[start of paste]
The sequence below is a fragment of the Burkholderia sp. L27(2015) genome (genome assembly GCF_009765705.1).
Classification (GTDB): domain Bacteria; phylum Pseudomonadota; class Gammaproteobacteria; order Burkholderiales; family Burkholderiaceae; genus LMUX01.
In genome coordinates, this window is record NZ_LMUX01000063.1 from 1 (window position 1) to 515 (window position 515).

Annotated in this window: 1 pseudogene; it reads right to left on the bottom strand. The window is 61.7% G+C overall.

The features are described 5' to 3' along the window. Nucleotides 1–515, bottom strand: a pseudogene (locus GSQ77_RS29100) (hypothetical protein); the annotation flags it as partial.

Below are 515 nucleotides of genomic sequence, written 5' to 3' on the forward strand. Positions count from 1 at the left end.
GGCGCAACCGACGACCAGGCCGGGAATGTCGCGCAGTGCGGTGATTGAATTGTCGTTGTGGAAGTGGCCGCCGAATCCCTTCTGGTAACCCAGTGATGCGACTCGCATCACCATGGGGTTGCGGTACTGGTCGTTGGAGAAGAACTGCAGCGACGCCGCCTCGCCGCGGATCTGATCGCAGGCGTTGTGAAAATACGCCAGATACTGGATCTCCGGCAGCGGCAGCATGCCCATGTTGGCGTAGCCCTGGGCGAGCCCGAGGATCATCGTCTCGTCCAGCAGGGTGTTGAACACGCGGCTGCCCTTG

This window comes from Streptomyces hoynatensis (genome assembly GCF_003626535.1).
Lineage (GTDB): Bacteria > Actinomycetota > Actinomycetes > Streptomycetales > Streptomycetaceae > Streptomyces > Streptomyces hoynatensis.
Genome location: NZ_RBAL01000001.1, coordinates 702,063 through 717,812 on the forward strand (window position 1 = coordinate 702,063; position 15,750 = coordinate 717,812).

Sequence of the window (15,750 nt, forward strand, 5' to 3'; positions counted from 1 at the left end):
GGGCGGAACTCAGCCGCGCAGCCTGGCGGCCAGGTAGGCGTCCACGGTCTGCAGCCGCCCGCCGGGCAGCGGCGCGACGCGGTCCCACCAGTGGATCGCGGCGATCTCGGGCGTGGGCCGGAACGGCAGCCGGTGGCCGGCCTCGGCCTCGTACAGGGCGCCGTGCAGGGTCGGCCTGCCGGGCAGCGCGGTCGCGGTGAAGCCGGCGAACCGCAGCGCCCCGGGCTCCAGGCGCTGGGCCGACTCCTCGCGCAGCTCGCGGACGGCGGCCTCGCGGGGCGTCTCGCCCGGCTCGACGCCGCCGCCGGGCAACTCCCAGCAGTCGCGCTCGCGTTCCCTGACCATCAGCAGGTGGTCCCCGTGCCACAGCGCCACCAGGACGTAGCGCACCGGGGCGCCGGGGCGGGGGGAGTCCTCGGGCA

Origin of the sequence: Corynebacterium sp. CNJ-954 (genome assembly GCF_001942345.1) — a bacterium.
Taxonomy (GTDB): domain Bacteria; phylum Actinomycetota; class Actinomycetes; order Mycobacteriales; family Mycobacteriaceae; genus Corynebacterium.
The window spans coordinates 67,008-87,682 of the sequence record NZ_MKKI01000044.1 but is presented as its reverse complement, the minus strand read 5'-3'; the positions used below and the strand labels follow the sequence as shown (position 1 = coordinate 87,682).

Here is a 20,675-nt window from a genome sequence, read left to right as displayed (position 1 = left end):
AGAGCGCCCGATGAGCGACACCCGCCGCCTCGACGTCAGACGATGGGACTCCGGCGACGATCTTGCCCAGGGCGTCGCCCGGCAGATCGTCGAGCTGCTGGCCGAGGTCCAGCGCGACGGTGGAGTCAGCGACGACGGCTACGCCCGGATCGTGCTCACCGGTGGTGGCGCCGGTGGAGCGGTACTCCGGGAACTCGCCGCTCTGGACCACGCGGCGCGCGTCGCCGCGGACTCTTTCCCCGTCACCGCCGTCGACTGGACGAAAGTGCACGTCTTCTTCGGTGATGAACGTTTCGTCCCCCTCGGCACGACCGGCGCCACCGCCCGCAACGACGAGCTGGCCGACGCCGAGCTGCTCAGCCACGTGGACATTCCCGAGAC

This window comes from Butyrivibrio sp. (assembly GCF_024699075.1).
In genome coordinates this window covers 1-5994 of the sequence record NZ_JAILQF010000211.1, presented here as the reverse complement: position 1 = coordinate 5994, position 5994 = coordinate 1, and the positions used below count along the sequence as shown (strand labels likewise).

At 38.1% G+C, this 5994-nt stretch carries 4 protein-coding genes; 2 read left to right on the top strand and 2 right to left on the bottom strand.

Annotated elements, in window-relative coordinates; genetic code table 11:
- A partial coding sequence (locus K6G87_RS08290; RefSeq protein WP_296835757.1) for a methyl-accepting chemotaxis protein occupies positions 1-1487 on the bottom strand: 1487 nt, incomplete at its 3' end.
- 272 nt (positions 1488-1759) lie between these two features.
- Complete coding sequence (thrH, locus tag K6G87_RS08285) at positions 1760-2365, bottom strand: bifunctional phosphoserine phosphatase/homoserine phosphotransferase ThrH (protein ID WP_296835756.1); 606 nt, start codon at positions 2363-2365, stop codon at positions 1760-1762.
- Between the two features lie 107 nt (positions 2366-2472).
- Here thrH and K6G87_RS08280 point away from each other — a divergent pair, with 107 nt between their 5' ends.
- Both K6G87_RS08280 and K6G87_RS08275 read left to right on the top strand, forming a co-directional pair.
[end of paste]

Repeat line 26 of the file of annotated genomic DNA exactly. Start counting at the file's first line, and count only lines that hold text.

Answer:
- Here thrH and K6G87_RS08280 point away from each other — a divergent pair, with 107 nt between their 5' ends.